The tabernacle was to be a portable thing. This is the main difference between the tabernacle and the later temple, which was a permanent structure built in Jerusalem. Ample specifications are given to ensure this. The people are nomads in the wilderness. In calling the Israelites to make a portable tent to symbolize his dwelling with them, the Lord is making himself a nomad, too. He will walk with them from place to place.

He will walk from place to place with us as well. Since I left home to go to college, I've felt like a nomad. Since graduating from college, I have lived in at least a dozen places. At one point not long ago, I lived in five different places over a 12-month span. People have come and gone. I have lived what seems to me at times to be a rootless life. At times it bothers me. I return to my roots, the Santa Clara Valley, and it's become the Silicon Valley. I resonate with these words from a song: "I wandered again to my home in the mountain / Where in youth's early dawn, I was happy and free / I looked for my friends, but I never could find 'em / It seems they were all rank strangers to me." Then I remember: There is something that hasn't changed. Jesus has walked with me. If I've been a nomad, he's been a nomad, too. Every place I go, he is there. He walks with me every step of the way.

The fact that the Lord desires to dwell with the Israelites is an amazing thing in light of the past.

The past

From the beginning, the Lord desired to dwell with man. The garden in Eden was God's land (Genesis 2:8). He dwelt there. Yet because of sin, man was driven from the presence of God (Genesis 3:24). The amazing thing is that the Lord didn't give up on man at this point. He still desires to dwell with man, to be God to man.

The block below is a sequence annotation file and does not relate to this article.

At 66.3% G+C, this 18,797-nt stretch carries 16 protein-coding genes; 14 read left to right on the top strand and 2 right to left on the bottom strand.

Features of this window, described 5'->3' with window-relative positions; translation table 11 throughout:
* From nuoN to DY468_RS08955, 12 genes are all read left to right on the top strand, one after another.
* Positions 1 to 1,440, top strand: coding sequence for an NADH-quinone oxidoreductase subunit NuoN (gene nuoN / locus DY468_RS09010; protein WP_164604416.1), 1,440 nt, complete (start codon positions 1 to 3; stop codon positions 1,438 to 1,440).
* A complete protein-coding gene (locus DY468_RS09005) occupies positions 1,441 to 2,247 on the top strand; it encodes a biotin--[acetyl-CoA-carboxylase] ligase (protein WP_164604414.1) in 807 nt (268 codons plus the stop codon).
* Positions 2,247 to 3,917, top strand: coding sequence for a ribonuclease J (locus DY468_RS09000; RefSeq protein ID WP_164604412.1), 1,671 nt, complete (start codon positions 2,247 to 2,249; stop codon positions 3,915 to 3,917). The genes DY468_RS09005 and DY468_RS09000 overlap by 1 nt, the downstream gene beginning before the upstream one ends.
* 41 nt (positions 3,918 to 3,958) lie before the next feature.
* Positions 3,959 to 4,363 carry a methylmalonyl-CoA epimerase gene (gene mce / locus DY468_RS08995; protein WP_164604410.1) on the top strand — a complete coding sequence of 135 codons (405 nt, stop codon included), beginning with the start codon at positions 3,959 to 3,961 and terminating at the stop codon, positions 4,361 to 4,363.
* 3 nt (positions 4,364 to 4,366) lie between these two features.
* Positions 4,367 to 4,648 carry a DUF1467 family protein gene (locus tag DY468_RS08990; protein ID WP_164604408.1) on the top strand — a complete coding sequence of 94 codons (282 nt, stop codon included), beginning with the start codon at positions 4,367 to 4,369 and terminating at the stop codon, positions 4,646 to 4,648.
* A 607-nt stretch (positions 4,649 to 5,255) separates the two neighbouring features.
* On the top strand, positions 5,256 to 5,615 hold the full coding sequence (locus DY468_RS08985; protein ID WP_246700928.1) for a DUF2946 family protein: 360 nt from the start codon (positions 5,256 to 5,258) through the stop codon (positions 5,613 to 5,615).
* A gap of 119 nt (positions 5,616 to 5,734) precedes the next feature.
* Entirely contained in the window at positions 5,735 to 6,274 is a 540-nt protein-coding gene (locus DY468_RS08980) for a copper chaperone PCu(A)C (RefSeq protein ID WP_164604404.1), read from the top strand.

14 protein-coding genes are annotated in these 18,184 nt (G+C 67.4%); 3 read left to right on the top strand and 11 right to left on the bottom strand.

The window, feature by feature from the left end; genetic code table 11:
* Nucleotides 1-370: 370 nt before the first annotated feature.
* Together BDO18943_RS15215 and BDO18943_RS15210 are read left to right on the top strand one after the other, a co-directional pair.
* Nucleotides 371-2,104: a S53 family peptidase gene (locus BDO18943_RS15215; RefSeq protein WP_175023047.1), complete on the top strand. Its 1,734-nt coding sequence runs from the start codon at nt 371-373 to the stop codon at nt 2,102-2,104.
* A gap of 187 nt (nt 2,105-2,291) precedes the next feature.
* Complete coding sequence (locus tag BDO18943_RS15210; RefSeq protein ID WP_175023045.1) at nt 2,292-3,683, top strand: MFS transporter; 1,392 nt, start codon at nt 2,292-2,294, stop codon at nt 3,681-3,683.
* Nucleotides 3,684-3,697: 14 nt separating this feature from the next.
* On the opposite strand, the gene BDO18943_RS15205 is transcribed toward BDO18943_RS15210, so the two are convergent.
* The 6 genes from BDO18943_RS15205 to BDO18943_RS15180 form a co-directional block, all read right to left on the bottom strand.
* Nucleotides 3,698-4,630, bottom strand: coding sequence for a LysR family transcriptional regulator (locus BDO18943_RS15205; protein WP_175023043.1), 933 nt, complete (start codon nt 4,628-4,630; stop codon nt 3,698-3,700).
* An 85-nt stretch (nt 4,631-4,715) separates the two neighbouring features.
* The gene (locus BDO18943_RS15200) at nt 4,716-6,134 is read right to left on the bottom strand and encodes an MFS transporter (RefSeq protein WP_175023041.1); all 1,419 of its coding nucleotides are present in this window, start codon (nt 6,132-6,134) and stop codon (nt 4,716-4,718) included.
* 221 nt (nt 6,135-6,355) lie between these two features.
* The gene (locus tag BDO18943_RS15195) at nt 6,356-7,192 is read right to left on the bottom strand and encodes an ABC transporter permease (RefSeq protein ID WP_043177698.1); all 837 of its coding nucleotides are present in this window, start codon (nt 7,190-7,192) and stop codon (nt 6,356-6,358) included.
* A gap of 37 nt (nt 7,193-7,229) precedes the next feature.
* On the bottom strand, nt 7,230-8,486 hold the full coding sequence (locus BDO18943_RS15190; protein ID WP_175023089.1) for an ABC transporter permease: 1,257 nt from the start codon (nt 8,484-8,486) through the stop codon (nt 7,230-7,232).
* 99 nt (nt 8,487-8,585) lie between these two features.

In the tabernacle, there is a kind of re-creation going on by which God will dwell with man once again. Therefore, there are some striking similarities between the creation account and the tabernacle account:

-- Each act of creation begins with the phrase, "Then God said ... " The acts in the account of the prescription for the construction of the tabernacle similarly begin with the Lord's speaking to Moses (Exodus 25:1, 30:11, 30:17, 30:22, 30:34, 31:1).

-- The account of the creation is followed by rest on the seventh day -- God's rest (Genesis 2:2). The account of the prescription for the tabernacle is followed by the prescription for the sabbath -- man's rest (Exodus 31:12-17).

-- God saw that his creation was good (Genesis 1:31), and he issued a blessing (Genesis 1:28). Moses, too, issued a positive summation of the tabernacle work and blessed the people (Exodus 39:43).

-- The creation was followed by the fall. The prescriptions for the tabernacle are followed by another fall -- the episode of the golden calf (Exodus 32-34).

Then there are also similarities between the garden in Eden and the tabernacle. Most significantly, both include cherubim (Genesis 3:24, Exodus 25:18). In Genesis, the cherubim guarded the way to make sure that man would not enter God's presence. But here, the cherubim are to be mounted on each side of the ark of the covenant, and the Lord is to be enthroned between them. Here, the cherubim bring God back to man.